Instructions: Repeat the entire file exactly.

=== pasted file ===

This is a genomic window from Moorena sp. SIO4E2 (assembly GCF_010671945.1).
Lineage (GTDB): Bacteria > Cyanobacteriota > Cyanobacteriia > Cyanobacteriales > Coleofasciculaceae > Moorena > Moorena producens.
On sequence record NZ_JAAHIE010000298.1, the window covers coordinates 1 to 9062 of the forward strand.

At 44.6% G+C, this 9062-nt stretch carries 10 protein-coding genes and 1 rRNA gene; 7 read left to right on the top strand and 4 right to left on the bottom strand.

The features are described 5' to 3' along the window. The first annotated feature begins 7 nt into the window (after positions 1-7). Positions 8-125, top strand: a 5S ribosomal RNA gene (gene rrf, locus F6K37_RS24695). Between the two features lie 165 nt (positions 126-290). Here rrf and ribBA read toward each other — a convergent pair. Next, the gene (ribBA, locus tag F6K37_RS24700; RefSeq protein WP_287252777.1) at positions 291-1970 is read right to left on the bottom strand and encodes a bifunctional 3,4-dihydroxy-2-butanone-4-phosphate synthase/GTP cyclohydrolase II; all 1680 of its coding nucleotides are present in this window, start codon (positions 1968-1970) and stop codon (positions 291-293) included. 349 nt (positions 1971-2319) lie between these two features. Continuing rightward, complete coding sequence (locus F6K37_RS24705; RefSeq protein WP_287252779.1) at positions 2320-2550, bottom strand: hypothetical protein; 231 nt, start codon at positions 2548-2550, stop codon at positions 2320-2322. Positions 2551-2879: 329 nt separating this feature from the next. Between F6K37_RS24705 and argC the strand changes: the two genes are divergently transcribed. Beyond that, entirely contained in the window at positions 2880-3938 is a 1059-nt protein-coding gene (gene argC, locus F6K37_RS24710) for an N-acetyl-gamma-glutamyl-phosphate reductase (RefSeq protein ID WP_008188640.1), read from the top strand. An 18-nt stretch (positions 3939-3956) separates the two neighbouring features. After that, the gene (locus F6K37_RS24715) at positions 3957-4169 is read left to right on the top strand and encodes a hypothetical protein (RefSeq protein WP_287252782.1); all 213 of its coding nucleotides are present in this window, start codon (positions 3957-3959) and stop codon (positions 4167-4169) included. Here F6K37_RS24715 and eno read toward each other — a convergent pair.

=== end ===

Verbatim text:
This is a genomic window from Moorena sp. SIO4E2 (assembly GCF_010671945.1).
Lineage (GTDB): Bacteria > Cyanobacteriota > Cyanobacteriia > Cyanobacteriales > Coleofasciculaceae > Moorena > Moorena producens.
On sequence record NZ_JAAHIE010000298.1, the window covers coordinates 1 to 9062 of the forward strand.

At 44.6% G+C, this 9062-nt stretch carries 10 protein-coding genes and 1 rRNA gene; 7 read left to right on the top strand and 4 right to left on the bottom strand.

The features are described 5' to 3' along the window. The first annotated feature begins 7 nt into the window (after positions 1-7). Positions 8-125, top strand: a 5S ribosomal RNA gene (gene rrf, locus F6K37_RS24695). Between the two features lie 165 nt (positions 126-290). Here rrf and ribBA read toward each other — a convergent pair. Next, the gene (ribBA, locus tag F6K37_RS24700; RefSeq protein WP_287252777.1) at positions 291-1970 is read right to left on the bottom strand and encodes a bifunctional 3,4-dihydroxy-2-butanone-4-phosphate synthase/GTP cyclohydrolase II; all 1680 of its coding nucleotides are present in this window, start codon (positions 1968-1970) and stop codon (positions 291-293) included. 349 nt (positions 1971-2319) lie between these two features. Continuing rightward, complete coding sequence (locus F6K37_RS24705; RefSeq protein WP_287252779.1) at positions 2320-2550, bottom strand: hypothetical protein; 231 nt, start codon at positions 2548-2550, stop codon at positions 2320-2322. Positions 2551-2879: 329 nt separating this feature from the next. Between F6K37_RS24705 and argC the strand changes: the two genes are divergently transcribed. Beyond that, entirely contained in the window at positions 2880-3938 is a 1059-nt protein-coding gene (gene argC, locus F6K37_RS24710) for an N-acetyl-gamma-glutamyl-phosphate reductase (RefSeq protein ID WP_008188640.1), read from the top strand. An 18-nt stretch (positions 3939-3956) separates the two neighbouring features. After that, the gene (locus F6K37_RS24715) at positions 3957-4169 is read left to right on the top strand and encodes a hypothetical protein (RefSeq protein WP_287252782.1); all 213 of its coding nucleotides are present in this window, start codon (positions 3957-3959) and stop codon (positions 4167-4169) included. Here F6K37_RS24715 and eno read toward each other — a convergent pair.